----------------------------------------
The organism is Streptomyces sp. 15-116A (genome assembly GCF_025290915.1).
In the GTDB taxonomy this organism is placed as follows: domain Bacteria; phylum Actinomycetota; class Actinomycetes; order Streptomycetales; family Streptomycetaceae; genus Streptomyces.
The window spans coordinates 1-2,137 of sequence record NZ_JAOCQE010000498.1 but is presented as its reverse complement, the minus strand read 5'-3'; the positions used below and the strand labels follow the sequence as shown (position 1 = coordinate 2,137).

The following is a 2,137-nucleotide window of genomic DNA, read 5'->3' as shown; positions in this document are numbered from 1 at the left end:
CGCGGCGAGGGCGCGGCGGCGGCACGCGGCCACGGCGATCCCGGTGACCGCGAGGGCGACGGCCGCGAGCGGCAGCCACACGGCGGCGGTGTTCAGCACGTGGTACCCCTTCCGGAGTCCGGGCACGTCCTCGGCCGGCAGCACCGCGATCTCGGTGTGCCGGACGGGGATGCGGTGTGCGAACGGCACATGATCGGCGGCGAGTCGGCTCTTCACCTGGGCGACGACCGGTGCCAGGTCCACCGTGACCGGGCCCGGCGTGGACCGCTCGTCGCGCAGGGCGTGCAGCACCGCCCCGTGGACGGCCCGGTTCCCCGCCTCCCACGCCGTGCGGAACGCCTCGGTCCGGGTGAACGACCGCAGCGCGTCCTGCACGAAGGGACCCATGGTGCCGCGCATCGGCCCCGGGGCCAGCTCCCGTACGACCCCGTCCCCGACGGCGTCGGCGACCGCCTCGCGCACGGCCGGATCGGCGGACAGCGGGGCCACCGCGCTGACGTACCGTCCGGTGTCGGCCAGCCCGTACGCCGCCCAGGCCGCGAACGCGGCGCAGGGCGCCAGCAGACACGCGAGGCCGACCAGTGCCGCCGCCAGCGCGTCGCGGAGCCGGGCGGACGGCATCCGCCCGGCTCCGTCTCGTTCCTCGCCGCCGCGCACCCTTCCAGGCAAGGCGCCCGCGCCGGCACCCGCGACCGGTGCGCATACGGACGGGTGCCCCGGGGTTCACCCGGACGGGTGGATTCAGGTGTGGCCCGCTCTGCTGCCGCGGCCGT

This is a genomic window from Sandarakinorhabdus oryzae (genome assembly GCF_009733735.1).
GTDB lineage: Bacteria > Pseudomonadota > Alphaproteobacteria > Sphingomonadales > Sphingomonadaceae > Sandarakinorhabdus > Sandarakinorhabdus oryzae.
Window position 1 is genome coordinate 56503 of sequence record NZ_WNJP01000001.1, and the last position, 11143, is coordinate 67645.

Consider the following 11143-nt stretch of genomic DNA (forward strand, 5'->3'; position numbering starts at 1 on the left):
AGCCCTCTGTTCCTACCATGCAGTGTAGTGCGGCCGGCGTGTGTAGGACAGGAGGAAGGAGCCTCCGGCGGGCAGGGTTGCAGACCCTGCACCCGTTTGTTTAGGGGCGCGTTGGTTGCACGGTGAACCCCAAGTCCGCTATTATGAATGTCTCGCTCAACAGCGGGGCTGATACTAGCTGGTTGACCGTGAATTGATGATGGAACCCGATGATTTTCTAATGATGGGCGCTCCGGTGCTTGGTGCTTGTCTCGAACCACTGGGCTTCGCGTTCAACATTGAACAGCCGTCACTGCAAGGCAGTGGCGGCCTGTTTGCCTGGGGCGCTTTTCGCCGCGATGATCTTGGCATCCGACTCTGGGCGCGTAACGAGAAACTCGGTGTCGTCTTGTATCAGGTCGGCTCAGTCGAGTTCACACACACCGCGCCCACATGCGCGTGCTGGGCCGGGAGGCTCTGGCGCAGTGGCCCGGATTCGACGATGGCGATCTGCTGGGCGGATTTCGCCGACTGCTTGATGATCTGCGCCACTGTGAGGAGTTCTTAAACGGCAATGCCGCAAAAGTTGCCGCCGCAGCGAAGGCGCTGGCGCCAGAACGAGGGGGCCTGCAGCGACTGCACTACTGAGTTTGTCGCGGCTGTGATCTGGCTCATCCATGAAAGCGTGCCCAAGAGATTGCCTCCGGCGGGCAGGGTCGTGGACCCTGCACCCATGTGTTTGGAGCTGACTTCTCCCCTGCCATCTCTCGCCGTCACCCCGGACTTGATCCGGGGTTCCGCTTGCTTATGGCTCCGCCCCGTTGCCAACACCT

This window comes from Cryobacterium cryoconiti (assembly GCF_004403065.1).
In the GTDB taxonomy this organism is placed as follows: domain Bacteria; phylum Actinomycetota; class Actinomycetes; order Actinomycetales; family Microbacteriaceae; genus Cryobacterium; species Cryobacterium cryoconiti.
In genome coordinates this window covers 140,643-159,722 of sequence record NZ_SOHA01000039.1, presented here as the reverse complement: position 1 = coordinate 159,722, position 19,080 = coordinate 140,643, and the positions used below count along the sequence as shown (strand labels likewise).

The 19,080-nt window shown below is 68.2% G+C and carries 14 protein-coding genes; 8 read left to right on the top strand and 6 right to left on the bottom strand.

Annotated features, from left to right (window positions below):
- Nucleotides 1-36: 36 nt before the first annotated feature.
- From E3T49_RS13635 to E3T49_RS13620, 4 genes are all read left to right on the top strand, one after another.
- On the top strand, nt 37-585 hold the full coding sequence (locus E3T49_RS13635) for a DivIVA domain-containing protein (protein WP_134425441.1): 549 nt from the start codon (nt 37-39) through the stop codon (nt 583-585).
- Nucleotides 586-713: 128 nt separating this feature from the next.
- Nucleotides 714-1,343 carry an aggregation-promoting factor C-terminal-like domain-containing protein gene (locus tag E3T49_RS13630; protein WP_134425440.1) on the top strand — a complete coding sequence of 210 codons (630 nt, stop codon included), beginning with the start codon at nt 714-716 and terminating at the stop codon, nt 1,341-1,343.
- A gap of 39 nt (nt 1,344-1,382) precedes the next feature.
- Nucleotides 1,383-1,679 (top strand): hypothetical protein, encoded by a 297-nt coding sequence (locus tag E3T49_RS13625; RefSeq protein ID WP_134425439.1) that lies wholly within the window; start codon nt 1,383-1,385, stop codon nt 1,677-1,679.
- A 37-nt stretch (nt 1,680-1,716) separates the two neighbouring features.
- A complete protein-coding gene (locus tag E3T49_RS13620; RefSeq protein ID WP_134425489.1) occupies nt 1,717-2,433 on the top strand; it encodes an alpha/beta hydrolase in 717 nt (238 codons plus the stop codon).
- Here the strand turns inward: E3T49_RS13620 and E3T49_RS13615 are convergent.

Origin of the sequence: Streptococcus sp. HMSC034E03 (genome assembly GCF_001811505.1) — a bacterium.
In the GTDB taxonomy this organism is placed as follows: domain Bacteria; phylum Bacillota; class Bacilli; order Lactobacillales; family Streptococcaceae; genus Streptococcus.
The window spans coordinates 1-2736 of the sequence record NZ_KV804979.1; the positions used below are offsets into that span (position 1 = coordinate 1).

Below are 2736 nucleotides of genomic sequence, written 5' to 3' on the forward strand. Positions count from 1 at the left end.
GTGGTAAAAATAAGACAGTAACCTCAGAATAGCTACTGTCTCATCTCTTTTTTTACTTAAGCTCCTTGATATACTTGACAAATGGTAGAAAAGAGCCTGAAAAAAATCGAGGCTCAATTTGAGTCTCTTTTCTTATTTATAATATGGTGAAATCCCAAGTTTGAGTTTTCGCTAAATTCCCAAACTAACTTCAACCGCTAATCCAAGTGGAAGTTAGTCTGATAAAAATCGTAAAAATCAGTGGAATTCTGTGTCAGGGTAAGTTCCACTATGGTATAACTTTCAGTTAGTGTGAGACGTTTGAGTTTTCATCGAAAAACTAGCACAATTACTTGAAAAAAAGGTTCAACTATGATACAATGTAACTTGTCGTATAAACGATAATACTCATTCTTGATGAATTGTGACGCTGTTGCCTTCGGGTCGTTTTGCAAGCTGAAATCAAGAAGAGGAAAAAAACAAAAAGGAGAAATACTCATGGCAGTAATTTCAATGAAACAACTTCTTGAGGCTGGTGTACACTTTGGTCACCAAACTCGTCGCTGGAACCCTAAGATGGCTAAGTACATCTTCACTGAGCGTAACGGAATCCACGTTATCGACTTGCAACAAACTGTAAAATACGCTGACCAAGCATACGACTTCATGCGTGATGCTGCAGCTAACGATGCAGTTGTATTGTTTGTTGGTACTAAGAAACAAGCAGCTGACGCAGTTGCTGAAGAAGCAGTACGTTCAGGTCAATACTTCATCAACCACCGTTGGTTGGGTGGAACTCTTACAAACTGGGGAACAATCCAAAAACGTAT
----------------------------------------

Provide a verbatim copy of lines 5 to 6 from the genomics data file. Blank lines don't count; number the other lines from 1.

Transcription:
CGCGGCGAGGGCGCGGCGGCGGCACGCGGCCACGGCGATCCCGGTGACCGCGAGGGCGACGGCCGCGAGCGGCAGCCACACGGCGGCGGTGTTCAGCACGTGGTACCCCTTCCGGAGTCCGGGCACGTCCTCGGCCGGCAGCACCGCGATCTCGGTGTGCCGGACGGGGATGCGGTGTGCGAACGGCACATGATCGGCGGCGAGTCGGCTCTTCACCTGGGCGACGACCGGTGCCAGGTCCACCGTGACCGGGCCCGGCGTGGACCGCTCGTCGCGCAGGGCGTGCAGCACCGCCCCGTGGACGGCCCGGTTCCCCGCCTCCCACGCCGTGCGGAACGCCTCGGTCCGGGTGAACGACCGCAGCGCGTCCTGCACGAAGGGACCCATGGTGCCGCGCATCGGCCCCGGGGCCAGCTCCCGTACGACCCCGTCCCCGACGGCGTCGGCGACCGCCTCGCGCACGGCCGGATCGGCGGACAGCGGGGCCACCGCGCTGACGTACCGTCCGGTGTCGGCCAGCCCGTACGCCGCCCAGGCCGCGAACGCGGCGCAGGGCGCCAGCAGACACGCGAGGCCGACCAGTGCCGCCGCCAGCGCGTCGCGGAGCCGGGCGGACGGCATCCGCCCGGCTCCGTCTCGTTCCTCGCCGCCGCGCACCCTTCCAGGCAAGGCGCCCGCGCCGGCACCCGCGACCGGTGCGCATACGGACGGGTGCCCCGGGGTTCACCCGGACGGGTGGATTCAGGTGTGGCCCGCTCTGCTGCCGCGGCCGT

This is a genomic window from Sandarakinorhabdus oryzae (genome assembly GCF_009733735.1).